Where: Shanghai, China
Round: 3 of 19
Mike Coughlan, Technical Director: After a difficult two races we’ve been back at the factory going through the data to try to understand where we need to improve. We feel we have a better understanding of where we are and the whole team has been working hard to improve our competitiveness going into the next few races. Ultimately we are looking at a significant upgrade for the Spanish Grand Prix. The ambient conditions in China will be kinder although the weather can be quite changeable. The cooler temperatures we expect are not only more favourable for the car but also for both the team and driver. The circuit is also usually quite hard on tyres, so that could prove another challenge.
Pastor Maldonado: This can be quite an unpredictable race and the weather conditions are a particular challenge. There is also a mix of different corners so you need to get the right balance between good straight line speed for the very long straight, whilst still having good grip in the lower speed corners. Another challenge is the strategy as there are a few difficult decisions the engineers face when deciding what type of race to run here. We haven’t had the best start to the season and we need some time to improve our car to be solid in the points, but the whole team is working very hard so let’s wait and see how we can adapt the car for this race.
Valtteri Bottas: I have experience driving the Shanghai International Circuit as I drove in FP1 last year and it’s a track that shares similar characteristics to the last Grand Prix in Malaysia. Whilst not as hot and humid, the weather can be variable so you need a car that works well in different conditions. Getting the tyres to work will be the biggest challenge facing all of the teams, as the temperatures are often low and the smooth track surface is quite different to what we saw in the first two races. I was unlucky not to score my first points in the last race and whilst we aren’t quite where we feel we should be, the team has been working hard to understand the car and bring a package to this race that’s a step forward in performance.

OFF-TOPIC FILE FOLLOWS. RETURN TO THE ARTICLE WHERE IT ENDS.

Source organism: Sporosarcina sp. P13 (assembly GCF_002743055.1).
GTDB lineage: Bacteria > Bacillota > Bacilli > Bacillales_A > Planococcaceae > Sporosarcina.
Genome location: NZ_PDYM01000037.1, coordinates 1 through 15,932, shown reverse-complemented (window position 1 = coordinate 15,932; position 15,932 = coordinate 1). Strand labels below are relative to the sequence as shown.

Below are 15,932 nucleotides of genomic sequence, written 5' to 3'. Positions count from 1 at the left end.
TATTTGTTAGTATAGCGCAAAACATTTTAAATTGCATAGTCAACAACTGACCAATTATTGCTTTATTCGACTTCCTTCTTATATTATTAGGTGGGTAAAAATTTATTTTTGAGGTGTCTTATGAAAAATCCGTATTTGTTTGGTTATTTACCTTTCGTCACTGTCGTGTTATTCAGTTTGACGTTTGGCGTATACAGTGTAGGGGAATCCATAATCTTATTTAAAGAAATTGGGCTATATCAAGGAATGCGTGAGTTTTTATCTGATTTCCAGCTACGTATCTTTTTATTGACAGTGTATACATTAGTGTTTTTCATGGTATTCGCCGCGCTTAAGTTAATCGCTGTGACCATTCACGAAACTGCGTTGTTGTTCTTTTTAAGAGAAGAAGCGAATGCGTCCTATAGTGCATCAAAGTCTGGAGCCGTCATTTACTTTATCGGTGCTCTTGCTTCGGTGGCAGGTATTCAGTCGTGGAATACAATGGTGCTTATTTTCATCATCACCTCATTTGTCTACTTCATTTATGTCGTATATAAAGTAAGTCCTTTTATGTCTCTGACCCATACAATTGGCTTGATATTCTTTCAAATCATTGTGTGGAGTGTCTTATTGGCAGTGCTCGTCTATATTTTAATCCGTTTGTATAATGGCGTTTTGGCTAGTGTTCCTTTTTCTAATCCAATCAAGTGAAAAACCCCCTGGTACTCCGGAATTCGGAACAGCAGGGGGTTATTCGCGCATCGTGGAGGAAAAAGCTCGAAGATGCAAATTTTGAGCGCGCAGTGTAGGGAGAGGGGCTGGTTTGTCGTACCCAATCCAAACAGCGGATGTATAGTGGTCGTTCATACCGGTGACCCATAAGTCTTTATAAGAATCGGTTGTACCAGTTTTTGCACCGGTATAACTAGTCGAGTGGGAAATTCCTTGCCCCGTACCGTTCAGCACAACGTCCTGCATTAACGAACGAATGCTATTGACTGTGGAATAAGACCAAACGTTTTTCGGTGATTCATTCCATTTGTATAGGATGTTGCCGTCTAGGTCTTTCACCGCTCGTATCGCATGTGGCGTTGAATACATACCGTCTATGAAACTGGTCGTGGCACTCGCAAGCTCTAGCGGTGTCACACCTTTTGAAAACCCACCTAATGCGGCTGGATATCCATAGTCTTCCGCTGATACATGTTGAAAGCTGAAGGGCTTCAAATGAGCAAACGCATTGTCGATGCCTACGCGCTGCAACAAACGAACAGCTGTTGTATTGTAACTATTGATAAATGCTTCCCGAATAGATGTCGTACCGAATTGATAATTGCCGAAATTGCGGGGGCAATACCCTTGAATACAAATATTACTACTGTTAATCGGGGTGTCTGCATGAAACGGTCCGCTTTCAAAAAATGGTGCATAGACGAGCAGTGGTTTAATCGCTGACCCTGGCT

Rémi Taffin, Renault Sport F1 Head of Track Operations: Shanghai is unique on the calendar as there is a 1.3km straight where the engine is at full revs and top speed for nearly 18secs, but a relatively low percentage of the lap is spent at full throttle. The engine therefore needs to deliver throughout the entire range. Under these circumstances engine braking support needs to be consistent to assist with a stable rear end, but the top speed must not suffer on the long straight. The high amount of dust from the factories around the circuit means grip is low, but can also be ingested into the engine, putting it at risk from internal damage.